# Bishop+Knight endgame

According to Wikipedia the B+N endgame occurs once every 6000 games. Some GMs never have it their whole career. I just got it:
lichess.org/KoPQxMiu/black#126
It was also my longest game ever. I was hoping it would also be my first game invoking the 50 move rule, but he stalemated before. My defense was simple: Staying in the corner that he does not control with his bishop.

ohh you stalmated and great game with over 100

That statistic is questionable (since many would resign before such a situation).

<Comment deleted by user>

The bishop and knight checkmate is the most difficult to force. I thought there was only one method, the triangle method, but then I learned the W method from my coach. Here’s a short explanation of each method:

1. Triangle method: Use king and other pieces to restrict the king to three triangles.
2. W method: Your knight makes a W-like pattern to prevent the king from escaping to the wrong corner.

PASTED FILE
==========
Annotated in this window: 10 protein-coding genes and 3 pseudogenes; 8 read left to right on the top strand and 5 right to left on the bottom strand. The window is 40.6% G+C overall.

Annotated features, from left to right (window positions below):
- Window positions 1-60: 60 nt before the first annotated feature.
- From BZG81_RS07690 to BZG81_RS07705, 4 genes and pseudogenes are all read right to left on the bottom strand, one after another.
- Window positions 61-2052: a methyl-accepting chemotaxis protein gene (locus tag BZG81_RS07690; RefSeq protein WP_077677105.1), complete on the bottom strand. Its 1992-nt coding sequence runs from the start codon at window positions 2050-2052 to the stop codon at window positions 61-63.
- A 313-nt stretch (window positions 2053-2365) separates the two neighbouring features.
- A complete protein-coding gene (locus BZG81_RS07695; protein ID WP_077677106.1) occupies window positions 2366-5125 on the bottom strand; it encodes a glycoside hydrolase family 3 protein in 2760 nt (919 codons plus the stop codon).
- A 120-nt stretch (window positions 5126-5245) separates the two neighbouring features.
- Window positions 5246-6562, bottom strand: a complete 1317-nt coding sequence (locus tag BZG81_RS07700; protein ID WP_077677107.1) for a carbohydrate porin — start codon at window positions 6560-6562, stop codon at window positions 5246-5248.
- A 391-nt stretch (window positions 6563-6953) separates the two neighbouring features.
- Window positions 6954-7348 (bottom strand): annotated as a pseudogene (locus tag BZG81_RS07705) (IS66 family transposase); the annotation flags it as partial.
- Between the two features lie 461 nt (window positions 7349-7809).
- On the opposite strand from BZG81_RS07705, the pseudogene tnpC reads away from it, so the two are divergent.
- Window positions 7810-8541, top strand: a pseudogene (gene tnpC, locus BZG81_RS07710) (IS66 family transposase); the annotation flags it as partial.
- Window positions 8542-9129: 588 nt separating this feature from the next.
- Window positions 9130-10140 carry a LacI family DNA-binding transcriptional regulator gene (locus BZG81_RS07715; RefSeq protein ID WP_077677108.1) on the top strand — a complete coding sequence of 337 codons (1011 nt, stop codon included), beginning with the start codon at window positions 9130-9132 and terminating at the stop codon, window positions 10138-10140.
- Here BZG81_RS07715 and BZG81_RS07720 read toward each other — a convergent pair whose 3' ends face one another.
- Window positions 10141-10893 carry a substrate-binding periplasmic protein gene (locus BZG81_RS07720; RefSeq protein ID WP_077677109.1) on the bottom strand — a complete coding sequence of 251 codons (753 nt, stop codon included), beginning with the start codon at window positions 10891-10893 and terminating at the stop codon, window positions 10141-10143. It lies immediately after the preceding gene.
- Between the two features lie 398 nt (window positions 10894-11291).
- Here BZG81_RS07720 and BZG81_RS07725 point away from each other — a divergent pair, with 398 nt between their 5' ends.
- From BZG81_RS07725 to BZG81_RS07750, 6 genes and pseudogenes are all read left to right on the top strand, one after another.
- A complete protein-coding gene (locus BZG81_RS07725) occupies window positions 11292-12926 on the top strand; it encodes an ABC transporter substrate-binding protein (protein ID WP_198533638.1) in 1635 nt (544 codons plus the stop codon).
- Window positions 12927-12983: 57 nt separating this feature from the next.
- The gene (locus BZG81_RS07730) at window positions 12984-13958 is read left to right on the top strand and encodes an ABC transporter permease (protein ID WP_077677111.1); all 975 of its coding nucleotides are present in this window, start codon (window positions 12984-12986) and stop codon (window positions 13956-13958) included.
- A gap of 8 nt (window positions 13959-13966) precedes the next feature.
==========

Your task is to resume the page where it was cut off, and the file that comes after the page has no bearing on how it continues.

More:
It's very difficult if you haven't studied it. If you have it's not that hard, but not exactly trivial either.

@xyz_1991
White should learn the bishop and knight mate from: lichess.org/practice/checkmates/knight--bishop-mate/ByhlXnmM/D23EYigW, or en.m.wikipedia.org/wiki/Bishop_and_knight_checkmate#Method
before playing games because such situations arises.
Also, you should not have captured the g5 pawn this giving away rook as the evaluation was just 1.7 and it wasn't easy for White to convert it into a victory. And seeing it's endgame skills, I assume if you hadn't captured the pawn either the game would end in a draw or loss on timeout for White.

It takes a lot of practice to force the checkmate, and I am not used to the W method in all positions.

Reconnecting